What Happens When You Get Sick Overseas

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Published August 14, 2012

| FOXBusiness

Getting sick on vacation can ruin your plans, but falling ill while abroad can be financially devastating without adequate travel insurance.

Many health insurance policies don’t cover medical costs incurred overseas, and for as little as $100, travel insurance can cover where you’re health insurance leaves off.

“Some national health-care plans provide limited coverage for their members when they travel outside the U.S. and some don’t provide any coverage at all,” says Vikki Corliss, a spokeswoman for insuremytrip.com.  “Additionally, most health-care plans do not provide coverage for medical evacuation, which is very important in case of an unexpected injury or illness.”

While people traveling domestically may take out travel insurance to cover trip cancelation, inclement weather and other inconveniences, experts say added insurance isn’t necessary to cover any medical emergencies since health plans typically cover any accidents or illnesses within U.S. borders.

If you are traveling internationally, Corliss advises checking with your insurer to see how your plan covers medical emergencies. For instance, according to Chris Harvey, chief executive of travel insurance website SquareMouth.com, Medicare doesn’t cover most illnesses or injuries that happen abroad.

There are two kinds of medical travel insurance: travel medical and medical evacuation. Typically they are sold as package policies and also include trip cancellation and trip interruptions. Travel medical insurance generally covers medical bills up to a certain amount while medical evacuation picks up the tab if you need to be transported from a hospital, removed from a cruise or evacuated from an emergency situation.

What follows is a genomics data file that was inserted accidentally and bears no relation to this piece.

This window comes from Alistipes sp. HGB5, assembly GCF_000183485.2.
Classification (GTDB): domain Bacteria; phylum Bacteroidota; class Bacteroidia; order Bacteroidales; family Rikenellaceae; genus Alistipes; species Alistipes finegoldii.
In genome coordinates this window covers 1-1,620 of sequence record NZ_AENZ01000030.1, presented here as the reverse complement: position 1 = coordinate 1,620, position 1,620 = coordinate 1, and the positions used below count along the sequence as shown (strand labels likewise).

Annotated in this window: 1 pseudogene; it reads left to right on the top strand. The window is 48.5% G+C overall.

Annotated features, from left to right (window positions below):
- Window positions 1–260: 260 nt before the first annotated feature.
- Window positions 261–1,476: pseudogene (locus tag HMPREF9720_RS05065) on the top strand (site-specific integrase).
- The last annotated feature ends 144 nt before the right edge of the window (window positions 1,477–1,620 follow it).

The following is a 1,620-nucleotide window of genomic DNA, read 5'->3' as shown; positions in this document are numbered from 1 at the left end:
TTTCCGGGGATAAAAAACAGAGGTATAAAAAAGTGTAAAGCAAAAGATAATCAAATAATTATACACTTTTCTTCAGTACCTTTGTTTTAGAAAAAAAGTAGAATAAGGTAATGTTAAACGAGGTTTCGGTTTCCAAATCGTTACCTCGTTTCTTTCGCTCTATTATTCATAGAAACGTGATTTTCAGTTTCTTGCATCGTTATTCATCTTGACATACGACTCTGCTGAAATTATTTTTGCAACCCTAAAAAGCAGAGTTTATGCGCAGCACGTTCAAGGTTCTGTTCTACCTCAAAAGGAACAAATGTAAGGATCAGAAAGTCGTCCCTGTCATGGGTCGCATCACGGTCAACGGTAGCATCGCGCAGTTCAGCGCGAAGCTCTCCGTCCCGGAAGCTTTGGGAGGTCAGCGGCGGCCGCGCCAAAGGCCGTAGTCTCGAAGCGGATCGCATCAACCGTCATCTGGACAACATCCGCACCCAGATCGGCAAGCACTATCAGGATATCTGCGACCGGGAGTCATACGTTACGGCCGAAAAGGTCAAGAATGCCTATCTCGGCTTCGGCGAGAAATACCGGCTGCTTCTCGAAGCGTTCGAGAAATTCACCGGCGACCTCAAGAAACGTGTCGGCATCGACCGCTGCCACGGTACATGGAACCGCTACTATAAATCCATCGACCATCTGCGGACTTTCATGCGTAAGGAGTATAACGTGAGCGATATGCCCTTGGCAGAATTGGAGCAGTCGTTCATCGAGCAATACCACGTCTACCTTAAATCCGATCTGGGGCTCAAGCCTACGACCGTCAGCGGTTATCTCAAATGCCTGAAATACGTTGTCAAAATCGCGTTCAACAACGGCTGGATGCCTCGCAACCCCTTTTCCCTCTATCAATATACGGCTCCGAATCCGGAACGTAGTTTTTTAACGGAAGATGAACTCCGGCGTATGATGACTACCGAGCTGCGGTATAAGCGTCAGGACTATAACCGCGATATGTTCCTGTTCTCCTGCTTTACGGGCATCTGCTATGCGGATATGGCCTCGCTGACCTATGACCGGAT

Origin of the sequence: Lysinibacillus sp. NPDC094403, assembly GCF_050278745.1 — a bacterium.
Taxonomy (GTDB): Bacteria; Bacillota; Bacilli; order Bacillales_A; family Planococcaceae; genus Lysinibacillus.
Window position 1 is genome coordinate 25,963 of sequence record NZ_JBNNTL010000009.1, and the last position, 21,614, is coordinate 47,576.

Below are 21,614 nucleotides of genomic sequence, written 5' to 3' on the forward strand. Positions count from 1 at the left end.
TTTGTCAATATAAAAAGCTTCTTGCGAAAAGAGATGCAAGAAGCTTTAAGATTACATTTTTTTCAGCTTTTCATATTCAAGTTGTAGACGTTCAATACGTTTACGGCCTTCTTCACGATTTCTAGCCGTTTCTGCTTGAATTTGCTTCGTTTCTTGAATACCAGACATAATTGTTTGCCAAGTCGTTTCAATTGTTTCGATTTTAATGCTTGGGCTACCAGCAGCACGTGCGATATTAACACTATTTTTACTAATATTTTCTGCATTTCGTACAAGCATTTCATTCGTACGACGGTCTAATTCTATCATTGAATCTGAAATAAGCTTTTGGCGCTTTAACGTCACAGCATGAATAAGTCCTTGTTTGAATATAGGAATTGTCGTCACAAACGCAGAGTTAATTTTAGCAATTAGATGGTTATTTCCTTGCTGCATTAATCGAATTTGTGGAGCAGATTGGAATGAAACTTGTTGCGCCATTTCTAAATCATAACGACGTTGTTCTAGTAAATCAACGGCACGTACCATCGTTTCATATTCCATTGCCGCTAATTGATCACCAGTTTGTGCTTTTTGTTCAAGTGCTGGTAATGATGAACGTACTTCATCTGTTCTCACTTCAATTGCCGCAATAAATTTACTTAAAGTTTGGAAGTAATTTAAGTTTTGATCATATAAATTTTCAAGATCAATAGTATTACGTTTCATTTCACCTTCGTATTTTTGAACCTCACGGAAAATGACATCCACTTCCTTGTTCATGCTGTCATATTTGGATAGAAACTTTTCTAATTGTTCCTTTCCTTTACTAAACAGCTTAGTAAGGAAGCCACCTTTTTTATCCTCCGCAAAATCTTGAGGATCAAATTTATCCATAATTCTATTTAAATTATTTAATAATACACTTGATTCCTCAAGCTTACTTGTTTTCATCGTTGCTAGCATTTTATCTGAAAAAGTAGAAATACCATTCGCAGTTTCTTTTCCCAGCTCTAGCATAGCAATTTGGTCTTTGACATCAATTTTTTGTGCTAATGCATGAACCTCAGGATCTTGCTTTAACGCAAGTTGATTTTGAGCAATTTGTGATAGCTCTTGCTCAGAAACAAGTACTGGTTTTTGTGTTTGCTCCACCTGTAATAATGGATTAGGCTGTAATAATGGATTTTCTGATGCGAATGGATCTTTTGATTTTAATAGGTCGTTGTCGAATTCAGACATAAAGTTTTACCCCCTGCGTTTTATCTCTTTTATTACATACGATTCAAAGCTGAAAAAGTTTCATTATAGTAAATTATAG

Keep in mind that most policies have a pre-existing condition exclusion which means you won’t be covered for any injury, disease or illness present prior to the effective date of the insurance, warns Corliss. You can purchase additional insurance to cover pre-existing conditions.

According to Harvey, a medical evacuation can cost around $40,000, but he says many travelers make the mistake of taking out too much medical evacuation coverage, which drives up the price of the insurance.

“If you are looking to pay extra for medical evacuation above $250,000, it’s not a good use of your cash,” he says, adding that for the medical portion of it anywhere from $50,000 to $100,000 in coverage is sufficient.

The cost of travel insurance varies depending on whether you purchase a package policy or only medical and medical evacuation coverage. Package policies that include trip cancellation, interruption, baggage and travel delay, as well as medical and emergency evacuation typically costs  4-8% of your total trip cost, says Corliss. “If the cost of your trip, including all non-refundable, pre-paid items is $1,000, a package policy will run 4-8% of $1,000 or $40-$80.”

The cost for travel medical and medical evacuation depends on your age and the amount of coverage, but experts say it typically runs 1% to 4% of the total trip costs if bought outside of a package. “The older you get the more it cost,” says Harvey. 

Although most tour operators will sell their own travel insurance, experts say it’s usually better to go with a third party. “Typically coverage offered by suppliers are either vouchers or if insurance, provide absolutely no protection or recourse if the travel supplier goes bankrupt or becomes financially insolvent,” warns Corliss. She suggests carefully reading all the fine print if you do opt to buy insurance from the tour operator.

When choosing an insurance provider, experts advise finding one that is financially stable and has at least an ‘A’ rating from A.M. Best, which rates the financial stability of insurance providers.  It’s also important to verify the company is licensed and is in good standing with the Better Business Bureau. Also be sure to read consumers reviews of how potential insurers handle claims and their level of customer service.

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